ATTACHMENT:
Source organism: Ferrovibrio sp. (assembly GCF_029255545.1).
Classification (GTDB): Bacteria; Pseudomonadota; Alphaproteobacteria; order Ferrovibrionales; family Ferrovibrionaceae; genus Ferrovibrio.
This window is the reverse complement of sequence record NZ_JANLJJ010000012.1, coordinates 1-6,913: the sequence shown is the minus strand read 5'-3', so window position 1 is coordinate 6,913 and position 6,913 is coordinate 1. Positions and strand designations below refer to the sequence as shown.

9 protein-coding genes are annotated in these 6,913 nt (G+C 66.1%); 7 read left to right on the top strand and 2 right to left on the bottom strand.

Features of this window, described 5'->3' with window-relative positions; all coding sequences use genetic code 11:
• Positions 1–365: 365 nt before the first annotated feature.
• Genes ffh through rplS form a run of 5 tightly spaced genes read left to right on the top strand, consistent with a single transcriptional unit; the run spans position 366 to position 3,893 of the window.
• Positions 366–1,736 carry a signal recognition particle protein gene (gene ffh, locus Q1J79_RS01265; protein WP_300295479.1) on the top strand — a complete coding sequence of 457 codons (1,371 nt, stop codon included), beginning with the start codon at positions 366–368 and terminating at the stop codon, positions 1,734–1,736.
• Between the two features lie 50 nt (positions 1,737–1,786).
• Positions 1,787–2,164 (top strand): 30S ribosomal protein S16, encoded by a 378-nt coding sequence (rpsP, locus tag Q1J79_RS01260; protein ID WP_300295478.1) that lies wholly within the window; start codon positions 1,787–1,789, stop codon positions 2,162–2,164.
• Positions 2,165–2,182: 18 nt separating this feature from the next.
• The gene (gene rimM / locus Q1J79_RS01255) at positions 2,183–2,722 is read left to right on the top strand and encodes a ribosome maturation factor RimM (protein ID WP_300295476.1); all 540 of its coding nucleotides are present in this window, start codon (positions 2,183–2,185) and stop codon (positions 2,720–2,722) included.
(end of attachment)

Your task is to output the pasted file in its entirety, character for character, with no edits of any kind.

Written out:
Source organism: Ferrovibrio sp. (assembly GCF_029255545.1).
Classification (GTDB): Bacteria; Pseudomonadota; Alphaproteobacteria; order Ferrovibrionales; family Ferrovibrionaceae; genus Ferrovibrio.
This window is the reverse complement of sequence record NZ_JANLJJ010000012.1, coordinates 1-6,913: the sequence shown is the minus strand read 5'-3', so window position 1 is coordinate 6,913 and position 6,913 is coordinate 1. Positions and strand designations below refer to the sequence as shown.

9 protein-coding genes are annotated in these 6,913 nt (G+C 66.1%); 7 read left to right on the top strand and 2 right to left on the bottom strand.

Features of this window, described 5'->3' with window-relative positions; all coding sequences use genetic code 11:
• Positions 1–365: 365 nt before the first annotated feature.
• Genes ffh through rplS form a run of 5 tightly spaced genes read left to right on the top strand, consistent with a single transcriptional unit; the run spans position 366 to position 3,893 of the window.
• Positions 366–1,736 carry a signal recognition particle protein gene (gene ffh, locus Q1J79_RS01265; protein WP_300295479.1) on the top strand — a complete coding sequence of 457 codons (1,371 nt, stop codon included), beginning with the start codon at positions 366–368 and terminating at the stop codon, positions 1,734–1,736.
• Between the two features lie 50 nt (positions 1,737–1,786).
• Positions 1,787–2,164 (top strand): 30S ribosomal protein S16, encoded by a 378-nt coding sequence (rpsP, locus tag Q1J79_RS01260; protein ID WP_300295478.1) that lies wholly within the window; start codon positions 1,787–1,789, stop codon positions 2,162–2,164.
• Positions 2,165–2,182: 18 nt separating this feature from the next.
• The gene (gene rimM / locus Q1J79_RS01255) at positions 2,183–2,722 is read left to right on the top strand and encodes a ribosome maturation factor RimM (protein ID WP_300295476.1); all 540 of its coding nucleotides are present in this window, start codon (positions 2,183–2,185) and stop codon (positions 2,720–2,722) included.